Structure of the Easy Gasket sealing system
Blockage of the conveyed material in the intake area frequently occurs when a screw conveyor is started. The gasket sealing the intake-side bearing is then particularly exposed to stress. A remedy to protect the seal against such blockage pressure is provided by a baffle plate on the screw shaft which, however, cannot always be installed. Material which ingresses behind the baffle plate is “replaced” and conveyed away only very slowly, if at all. Conveyed material is frequently also present on the outlet-side bearing seal. Particles of this material can thus ingress between the shaft stub and the seal. The seal and the shaft stub are then exposed to wear which will increase with time, due to the abrasion which then occurs. The unpleasant consequence: material escaping at the bearings.
The majority of conventional sealing systems have therefore been further developed and equipped, for example, with automatic lubricating systems or even sealing-gas connections. The problem nonetheless remains, however, since the shaft journal continues to turn in the sealing system, and particles of material may penetrate between the pair of sliding surfaces.
The innovative Easy Gasket system developed by SHA in cooperation with the manufacturer, Cinch Seal, tackles this problem. The sealing surface is now no longer located between the shaft journal and the seal, but instead between two rotor cups, which consist of chemically interlinked PTFE rings and a hardened aluminium housing. Within the housing, the elements are pretensioned by a rubber boot located on the shaft journal between the rotor cups. This rubber boot consists of an elastomer. Pretensioning ensures that the rubber boot, firmly located on the shaft journal, causes the rotor cups in the aluminium housing to “float” and co-rotate by means of adequate surface pressure. Compressed air is applied to press the rotor cups against the housing at a defined pressure, to assure a liquid-tight 0-gap. No further consumption of air can be measured after a running-in period of two to three hours. The seals have been exhaustively tested and have proven their effectiveness over a period of nearly two years of use as SHA GmbH’s standard sealing system.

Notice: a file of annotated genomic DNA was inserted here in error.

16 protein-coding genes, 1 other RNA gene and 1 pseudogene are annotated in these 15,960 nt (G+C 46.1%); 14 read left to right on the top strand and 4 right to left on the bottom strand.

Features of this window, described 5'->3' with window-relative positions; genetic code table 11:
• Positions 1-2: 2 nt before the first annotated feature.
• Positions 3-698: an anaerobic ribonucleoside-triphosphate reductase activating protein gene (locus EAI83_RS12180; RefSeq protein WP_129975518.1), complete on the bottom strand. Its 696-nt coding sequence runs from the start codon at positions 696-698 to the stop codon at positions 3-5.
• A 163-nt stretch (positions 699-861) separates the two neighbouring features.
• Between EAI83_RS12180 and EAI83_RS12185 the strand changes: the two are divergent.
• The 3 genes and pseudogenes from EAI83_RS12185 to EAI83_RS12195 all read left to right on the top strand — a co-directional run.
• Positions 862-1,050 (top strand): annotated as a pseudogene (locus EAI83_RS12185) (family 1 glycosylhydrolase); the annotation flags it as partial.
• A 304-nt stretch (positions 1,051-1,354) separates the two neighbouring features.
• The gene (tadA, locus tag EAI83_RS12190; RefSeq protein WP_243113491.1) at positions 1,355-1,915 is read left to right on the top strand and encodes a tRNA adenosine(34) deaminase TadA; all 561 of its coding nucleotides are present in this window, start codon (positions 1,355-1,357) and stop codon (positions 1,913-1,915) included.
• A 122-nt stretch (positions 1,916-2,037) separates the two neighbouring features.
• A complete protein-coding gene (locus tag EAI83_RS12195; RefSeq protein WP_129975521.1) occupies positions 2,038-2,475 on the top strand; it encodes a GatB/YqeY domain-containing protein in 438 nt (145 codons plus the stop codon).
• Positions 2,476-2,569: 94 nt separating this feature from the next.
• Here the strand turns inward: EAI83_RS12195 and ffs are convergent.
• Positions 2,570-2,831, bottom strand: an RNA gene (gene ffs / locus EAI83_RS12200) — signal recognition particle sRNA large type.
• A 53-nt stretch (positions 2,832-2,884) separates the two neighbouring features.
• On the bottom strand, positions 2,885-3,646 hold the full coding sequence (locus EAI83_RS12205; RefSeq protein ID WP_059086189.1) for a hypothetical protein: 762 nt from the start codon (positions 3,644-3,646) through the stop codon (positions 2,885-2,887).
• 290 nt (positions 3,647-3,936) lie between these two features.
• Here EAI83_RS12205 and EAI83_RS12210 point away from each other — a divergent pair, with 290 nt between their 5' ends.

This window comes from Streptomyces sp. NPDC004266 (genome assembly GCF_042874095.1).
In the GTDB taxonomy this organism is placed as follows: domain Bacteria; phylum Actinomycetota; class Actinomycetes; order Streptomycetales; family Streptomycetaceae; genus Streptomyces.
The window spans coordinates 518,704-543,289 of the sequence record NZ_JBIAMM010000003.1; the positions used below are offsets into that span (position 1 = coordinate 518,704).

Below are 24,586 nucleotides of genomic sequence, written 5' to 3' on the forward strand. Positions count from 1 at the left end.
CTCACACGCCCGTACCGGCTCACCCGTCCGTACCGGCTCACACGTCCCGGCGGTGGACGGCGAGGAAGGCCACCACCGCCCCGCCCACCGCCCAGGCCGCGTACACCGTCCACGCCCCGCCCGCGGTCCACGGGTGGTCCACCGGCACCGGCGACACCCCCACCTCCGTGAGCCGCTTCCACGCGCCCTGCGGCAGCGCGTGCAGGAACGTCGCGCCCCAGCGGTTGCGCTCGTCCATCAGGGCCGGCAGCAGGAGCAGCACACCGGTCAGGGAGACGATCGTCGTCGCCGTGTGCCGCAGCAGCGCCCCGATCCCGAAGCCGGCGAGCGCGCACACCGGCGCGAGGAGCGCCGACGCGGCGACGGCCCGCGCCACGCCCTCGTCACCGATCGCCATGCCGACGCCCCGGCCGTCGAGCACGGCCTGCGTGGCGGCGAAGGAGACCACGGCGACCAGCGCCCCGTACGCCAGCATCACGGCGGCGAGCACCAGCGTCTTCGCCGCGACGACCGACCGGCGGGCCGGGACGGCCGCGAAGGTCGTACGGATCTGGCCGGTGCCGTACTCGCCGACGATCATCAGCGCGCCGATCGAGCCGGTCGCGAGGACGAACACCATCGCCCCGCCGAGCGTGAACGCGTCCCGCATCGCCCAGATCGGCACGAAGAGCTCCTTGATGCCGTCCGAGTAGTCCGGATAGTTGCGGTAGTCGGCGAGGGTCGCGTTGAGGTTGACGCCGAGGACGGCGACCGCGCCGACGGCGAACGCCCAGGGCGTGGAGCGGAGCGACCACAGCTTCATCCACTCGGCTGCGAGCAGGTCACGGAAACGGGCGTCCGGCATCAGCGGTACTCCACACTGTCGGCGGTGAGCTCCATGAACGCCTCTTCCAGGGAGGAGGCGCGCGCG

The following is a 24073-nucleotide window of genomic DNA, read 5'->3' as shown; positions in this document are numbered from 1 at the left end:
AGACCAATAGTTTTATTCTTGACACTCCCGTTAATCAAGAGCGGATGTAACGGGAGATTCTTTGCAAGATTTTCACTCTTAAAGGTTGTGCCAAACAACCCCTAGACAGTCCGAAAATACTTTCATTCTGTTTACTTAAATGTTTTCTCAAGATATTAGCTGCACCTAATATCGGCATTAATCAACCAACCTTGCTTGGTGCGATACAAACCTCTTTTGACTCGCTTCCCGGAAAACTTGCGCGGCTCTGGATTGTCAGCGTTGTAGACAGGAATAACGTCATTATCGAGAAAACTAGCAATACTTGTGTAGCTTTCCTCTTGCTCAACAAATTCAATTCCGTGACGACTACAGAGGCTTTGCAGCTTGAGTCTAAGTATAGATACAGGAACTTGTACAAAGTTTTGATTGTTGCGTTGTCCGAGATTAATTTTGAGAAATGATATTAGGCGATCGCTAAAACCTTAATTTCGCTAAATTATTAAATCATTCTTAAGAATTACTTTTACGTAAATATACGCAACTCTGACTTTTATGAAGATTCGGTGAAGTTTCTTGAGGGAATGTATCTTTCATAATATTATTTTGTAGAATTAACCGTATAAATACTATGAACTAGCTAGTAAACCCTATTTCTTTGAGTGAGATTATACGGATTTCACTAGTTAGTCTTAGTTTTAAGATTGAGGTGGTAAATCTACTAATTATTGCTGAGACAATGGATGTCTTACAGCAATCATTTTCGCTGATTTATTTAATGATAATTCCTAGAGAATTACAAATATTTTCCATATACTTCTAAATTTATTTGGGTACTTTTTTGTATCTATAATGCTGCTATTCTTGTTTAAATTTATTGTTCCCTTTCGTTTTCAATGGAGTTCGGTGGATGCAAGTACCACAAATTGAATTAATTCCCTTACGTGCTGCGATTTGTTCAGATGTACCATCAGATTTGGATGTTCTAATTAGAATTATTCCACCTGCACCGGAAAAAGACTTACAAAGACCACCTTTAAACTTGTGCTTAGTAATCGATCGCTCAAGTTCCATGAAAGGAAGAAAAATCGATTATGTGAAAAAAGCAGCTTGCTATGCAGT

The benefits: no wear to the shaft journal, longitudinal expansion of the shaft is possible thanks to the elastomeric properties of the rubber boot; thanks to the “floating” arrangement of the rotor cups, damage to the seal due to radial movements (imbalance) of the shaft can be excluded; there is no need for sealing-gas flushing; no need for lubricants; no contamination of the material conveyed; longer service-lives; lower operating and repair costs; lower downtimes.
Hall 4 / 380